What's a Smart Card ?
Smart card ? What is it ? What makes a smart card smarter than other cards.
Imagine the power of a computer, the speed and security of electronic data, and the freedom to carry that information anywhere on Earth.
Imagine a computer so small it fits inside a plastic card the same size as any credit card you carry in your wallet. Imagine the smart card !
Smart card developers and marketing experts have many choices of smart card system design, including:
- Multi-application smart cards
- Single-application programmable chipcards
- Smart cards with a fixed set of functions
- Secure memory cards
Smart Card Evolution
Information technology is evolving at an amazing pace. Personal computers, tablets and smart phones are in the hands of millions of people worldwide.
Interest in smart card technology soared in Europe in the 1990s, and since then the number and variety of smart card-based applications have increased around the world.
Some factors driving the growing interest in smart cards include the declining cost of smart cards and the growing concern that magnetic stripe cards cannot provide the protections necessary to thwart fraud and security breaches.
The security issue alone may propel smart card technology to the forefront of business transactions.
Most recently there has been an increasing demand to make the Internet of Thing (IoT) more like an Internet of Trust and we believe that chip card technology is ideal for this.
The microprocessor smart card is defined as an IC chip with microprocessor and memory. It is either accessed through contacts or radio frequency.
If embedded in a credit card size card, this smart card contains a dime-sized smart card module that can process and store thousands of bits of electronic data.
Smart card chips (ICs) can be as small as the tip of a pen, allowing integration in small devices.
Unlike passive devices (such as a memory card or magnetic stripe card) that can only store information, the microprocessor smart card is active and able to process data in reaction to a given situation.
This capability to record and modify information in its own non-volatile, physically protected memory makes the smart card a powerful and practical tool.
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Smart Card Types
The term “smart card” is loosely used to describe any card that holds application data. This may even include magnetic stripe cards, optical cards or QRC cards. If not otherwise noted, CardWerk refers to chip cards as smart cards, only including cards with embedded memory and, on the very smart end, a CPU and crypto processor (a/k/a microprocessor card).
Magnetic Stripe Cards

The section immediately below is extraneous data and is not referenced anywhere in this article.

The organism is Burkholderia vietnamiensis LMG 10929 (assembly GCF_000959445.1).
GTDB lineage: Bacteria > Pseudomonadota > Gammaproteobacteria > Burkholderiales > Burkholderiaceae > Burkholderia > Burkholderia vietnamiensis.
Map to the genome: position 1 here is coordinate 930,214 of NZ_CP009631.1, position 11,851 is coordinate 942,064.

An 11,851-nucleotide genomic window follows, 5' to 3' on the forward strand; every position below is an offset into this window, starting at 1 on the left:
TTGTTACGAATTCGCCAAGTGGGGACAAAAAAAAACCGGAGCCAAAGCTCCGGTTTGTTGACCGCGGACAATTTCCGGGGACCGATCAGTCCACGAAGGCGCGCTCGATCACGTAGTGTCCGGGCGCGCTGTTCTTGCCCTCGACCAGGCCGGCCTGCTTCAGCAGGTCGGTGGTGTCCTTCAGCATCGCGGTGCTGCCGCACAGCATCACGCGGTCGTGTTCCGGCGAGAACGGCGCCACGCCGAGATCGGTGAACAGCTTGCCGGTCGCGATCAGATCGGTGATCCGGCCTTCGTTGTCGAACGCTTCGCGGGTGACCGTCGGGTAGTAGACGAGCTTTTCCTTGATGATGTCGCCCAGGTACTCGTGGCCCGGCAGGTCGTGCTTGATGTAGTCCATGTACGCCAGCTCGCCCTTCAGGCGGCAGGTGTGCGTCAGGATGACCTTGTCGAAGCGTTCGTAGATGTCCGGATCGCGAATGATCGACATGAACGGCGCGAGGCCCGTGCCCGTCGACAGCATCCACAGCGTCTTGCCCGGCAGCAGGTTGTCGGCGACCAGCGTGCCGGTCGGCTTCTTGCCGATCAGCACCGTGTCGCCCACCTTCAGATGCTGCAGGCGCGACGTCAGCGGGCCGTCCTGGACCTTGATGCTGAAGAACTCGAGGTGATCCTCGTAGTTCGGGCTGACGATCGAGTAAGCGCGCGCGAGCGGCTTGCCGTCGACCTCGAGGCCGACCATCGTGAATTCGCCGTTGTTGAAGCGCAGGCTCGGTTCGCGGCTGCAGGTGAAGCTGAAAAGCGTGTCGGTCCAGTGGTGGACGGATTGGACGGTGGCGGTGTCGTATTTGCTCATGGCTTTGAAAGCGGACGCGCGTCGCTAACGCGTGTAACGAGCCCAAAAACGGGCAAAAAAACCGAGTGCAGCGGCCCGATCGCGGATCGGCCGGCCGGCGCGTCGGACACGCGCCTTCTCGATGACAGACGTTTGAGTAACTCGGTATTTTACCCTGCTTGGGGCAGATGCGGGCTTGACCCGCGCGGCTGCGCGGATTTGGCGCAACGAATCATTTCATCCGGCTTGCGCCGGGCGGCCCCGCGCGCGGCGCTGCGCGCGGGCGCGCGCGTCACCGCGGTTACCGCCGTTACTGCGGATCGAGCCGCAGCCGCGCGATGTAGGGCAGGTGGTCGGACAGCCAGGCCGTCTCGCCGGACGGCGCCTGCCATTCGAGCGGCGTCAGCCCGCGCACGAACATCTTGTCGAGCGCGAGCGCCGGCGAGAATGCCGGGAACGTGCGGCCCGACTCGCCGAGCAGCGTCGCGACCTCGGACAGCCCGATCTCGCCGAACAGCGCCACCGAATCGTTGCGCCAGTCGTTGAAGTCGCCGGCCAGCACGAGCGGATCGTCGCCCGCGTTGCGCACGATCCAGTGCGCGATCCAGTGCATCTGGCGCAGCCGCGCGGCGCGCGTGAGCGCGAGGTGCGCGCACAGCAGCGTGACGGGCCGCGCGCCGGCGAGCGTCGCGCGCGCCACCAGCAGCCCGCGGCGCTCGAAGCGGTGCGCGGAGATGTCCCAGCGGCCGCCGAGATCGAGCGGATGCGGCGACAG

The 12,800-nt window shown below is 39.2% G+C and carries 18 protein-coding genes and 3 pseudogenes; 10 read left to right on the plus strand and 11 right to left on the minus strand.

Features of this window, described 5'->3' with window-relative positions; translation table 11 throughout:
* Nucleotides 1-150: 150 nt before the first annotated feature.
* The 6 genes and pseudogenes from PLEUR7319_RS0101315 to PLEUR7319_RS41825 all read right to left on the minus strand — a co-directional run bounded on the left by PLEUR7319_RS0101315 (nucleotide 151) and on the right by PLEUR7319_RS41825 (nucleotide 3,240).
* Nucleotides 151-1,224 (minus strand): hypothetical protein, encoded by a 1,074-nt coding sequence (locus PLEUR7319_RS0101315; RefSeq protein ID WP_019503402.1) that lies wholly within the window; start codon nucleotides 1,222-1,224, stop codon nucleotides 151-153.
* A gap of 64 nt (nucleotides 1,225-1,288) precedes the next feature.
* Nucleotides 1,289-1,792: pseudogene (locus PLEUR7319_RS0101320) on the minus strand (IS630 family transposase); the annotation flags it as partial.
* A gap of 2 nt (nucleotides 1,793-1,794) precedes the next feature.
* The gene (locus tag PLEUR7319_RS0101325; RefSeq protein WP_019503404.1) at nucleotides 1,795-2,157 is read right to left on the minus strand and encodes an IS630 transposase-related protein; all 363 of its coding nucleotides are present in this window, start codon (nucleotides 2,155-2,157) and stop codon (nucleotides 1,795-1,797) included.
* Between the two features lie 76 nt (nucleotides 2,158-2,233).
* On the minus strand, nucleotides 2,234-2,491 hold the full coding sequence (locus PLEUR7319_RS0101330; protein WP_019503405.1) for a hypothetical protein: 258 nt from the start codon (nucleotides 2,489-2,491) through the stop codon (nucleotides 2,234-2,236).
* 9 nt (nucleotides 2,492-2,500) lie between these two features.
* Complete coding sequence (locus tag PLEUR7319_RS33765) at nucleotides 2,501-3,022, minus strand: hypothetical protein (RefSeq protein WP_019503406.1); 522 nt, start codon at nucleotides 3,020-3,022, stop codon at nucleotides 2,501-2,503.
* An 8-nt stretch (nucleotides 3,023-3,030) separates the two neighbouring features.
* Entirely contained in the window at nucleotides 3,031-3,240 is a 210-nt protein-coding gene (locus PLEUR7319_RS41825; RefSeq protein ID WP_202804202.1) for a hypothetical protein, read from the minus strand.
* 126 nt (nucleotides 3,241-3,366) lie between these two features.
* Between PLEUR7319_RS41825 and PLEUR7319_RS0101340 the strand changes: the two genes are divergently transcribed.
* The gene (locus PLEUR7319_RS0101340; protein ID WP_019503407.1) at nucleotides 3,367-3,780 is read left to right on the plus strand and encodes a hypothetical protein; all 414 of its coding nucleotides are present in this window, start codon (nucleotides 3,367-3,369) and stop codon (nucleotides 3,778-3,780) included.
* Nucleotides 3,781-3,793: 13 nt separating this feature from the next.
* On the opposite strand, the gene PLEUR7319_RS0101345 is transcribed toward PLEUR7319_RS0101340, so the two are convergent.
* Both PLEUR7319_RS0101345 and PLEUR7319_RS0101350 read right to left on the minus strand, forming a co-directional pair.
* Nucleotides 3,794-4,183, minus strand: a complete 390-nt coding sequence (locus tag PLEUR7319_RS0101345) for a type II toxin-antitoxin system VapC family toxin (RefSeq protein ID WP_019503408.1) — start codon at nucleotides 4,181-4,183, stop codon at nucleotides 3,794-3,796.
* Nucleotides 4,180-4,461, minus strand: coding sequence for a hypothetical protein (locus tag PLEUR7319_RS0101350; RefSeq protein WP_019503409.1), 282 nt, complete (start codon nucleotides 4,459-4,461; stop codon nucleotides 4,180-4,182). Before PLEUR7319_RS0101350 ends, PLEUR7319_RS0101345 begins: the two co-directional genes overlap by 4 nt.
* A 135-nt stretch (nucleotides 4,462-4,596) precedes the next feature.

A magnetic stripe card has a strip of magnetic tape material attached to its surface. This is the standard technology used for bank cards and can only store data which cannot be updated. This type of cards may contain anti-counterfeit mechanisms such as magnetic fingerprint or masks, however, mag stripe cards are fixed response devices with data that won’t change in the field.
Optical cards use some form of laser to read and write to the card. The U.S. Gov issued “Green Card” for example has optical storage capability. Simply put it pretty much acts like a DVD on a strip and requires highly proprietary equipment to access data stored on such card.
Memory cards can store a variety of data, including financial, personal, and specialized information, but cannot process information. Data may be encrypted outside the card. Some memory cards have hard-wired logic to implement access conditions such as read-only, read/write access or enforce irreversible bit-level write access used for ticketing or metering applications.
Smart cards with microprocessors (CPU, crypto-controller) look like standard plastic cards, but are equipped with an embedded Integrated Circuit (IC) chip. They can store information, carry out local processing on the data stored, and perform complex calculations such as cryptographic operations necessary for mutual authentication, session key generation, data signing and more. These cards take the form of either “contact” cards or “contactless” cards which use radio frequency signals to operate. Either require a card reader to access data.
Proximity and Contactless cards
125KHz PROX cards are mostly used for physical assess control systems. They are pretty much memory cards with an antenna. Communication is via coupled antennae and proprietary I/O over PSK, FSK or ASK modulation modes. The are currently being replaced by more secure and standardized 13.56 MHz technologies namely ISO 14443 and ISO 15693. Improvement in power consumption during the past 15 years make contactless with on-board crypto controllers available. So from this point of view you can do anything you can do with a sophisticated contact PKI card.